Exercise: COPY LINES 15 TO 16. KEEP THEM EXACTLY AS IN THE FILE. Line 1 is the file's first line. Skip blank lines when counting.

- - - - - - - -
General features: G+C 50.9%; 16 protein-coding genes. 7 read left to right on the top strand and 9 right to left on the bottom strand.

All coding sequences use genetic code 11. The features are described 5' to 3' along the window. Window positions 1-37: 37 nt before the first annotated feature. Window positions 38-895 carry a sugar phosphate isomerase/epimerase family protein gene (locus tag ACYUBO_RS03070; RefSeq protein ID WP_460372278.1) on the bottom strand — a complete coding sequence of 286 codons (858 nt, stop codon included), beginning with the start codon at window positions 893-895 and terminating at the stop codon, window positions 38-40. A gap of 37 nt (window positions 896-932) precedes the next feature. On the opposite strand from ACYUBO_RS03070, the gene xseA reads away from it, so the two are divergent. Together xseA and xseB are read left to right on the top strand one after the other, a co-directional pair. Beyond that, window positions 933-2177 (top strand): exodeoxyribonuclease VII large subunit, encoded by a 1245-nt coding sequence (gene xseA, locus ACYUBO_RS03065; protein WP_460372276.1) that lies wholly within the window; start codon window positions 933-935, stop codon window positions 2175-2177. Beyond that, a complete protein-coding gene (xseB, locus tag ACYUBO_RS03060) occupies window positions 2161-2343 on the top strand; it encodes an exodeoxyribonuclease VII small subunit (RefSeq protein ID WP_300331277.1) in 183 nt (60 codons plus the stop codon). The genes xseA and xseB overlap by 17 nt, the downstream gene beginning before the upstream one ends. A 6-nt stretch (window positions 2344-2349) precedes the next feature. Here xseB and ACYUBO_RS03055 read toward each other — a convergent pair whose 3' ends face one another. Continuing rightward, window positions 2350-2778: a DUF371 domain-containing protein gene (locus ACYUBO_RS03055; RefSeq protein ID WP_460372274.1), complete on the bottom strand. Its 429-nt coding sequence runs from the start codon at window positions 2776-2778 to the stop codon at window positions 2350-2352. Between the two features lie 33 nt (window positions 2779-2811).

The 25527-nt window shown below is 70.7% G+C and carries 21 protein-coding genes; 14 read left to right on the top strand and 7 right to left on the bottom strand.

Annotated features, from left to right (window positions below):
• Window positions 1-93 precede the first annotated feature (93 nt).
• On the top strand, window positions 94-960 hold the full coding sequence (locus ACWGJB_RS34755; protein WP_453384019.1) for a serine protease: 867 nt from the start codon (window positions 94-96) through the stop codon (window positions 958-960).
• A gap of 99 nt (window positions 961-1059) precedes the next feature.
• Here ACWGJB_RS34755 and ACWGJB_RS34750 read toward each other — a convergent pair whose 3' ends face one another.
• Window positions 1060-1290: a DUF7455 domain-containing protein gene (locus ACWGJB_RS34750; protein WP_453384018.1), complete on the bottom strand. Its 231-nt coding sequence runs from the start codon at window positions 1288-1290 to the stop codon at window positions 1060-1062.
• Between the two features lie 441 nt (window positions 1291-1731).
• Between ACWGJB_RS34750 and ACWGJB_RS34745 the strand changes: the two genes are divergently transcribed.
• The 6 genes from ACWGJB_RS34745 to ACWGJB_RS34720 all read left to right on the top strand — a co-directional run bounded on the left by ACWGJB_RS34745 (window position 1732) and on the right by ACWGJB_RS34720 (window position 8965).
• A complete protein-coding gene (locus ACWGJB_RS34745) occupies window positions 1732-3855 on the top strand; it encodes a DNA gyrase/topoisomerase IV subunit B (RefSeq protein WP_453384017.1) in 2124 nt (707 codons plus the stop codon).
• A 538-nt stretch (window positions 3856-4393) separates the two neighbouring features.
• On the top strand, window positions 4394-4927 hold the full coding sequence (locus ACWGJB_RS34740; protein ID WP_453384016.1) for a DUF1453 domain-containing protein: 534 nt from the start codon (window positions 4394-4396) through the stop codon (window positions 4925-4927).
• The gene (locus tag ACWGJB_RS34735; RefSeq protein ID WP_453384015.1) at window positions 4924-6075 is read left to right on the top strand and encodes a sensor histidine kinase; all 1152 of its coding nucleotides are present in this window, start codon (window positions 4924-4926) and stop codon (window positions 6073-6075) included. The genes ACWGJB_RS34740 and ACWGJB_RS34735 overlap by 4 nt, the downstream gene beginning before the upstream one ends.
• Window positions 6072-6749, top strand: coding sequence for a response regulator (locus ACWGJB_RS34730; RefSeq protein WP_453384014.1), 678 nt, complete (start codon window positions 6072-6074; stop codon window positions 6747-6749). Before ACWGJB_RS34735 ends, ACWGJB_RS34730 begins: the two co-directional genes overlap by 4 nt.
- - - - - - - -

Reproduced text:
• On the top strand, window positions 4394-4927 hold the full coding sequence (locus ACWGJB_RS34740; protein ID WP_453384016.1) for a DUF1453 domain-containing protein: 534 nt from the start codon (window positions 4394-4396) through the stop codon (window positions 4925-4927).
• The gene (locus tag ACWGJB_RS34735; RefSeq protein ID WP_453384015.1) at window positions 4924-6075 is read left to right on the top strand and encodes a sensor histidine kinase; all 1152 of its coding nucleotides are present in this window, start codon (window positions 4924-4926) and stop codon (window positions 6073-6075) included. The genes ACWGJB_RS34740 and ACWGJB_RS34735 overlap by 4 nt, the downstream gene beginning before the upstream one ends.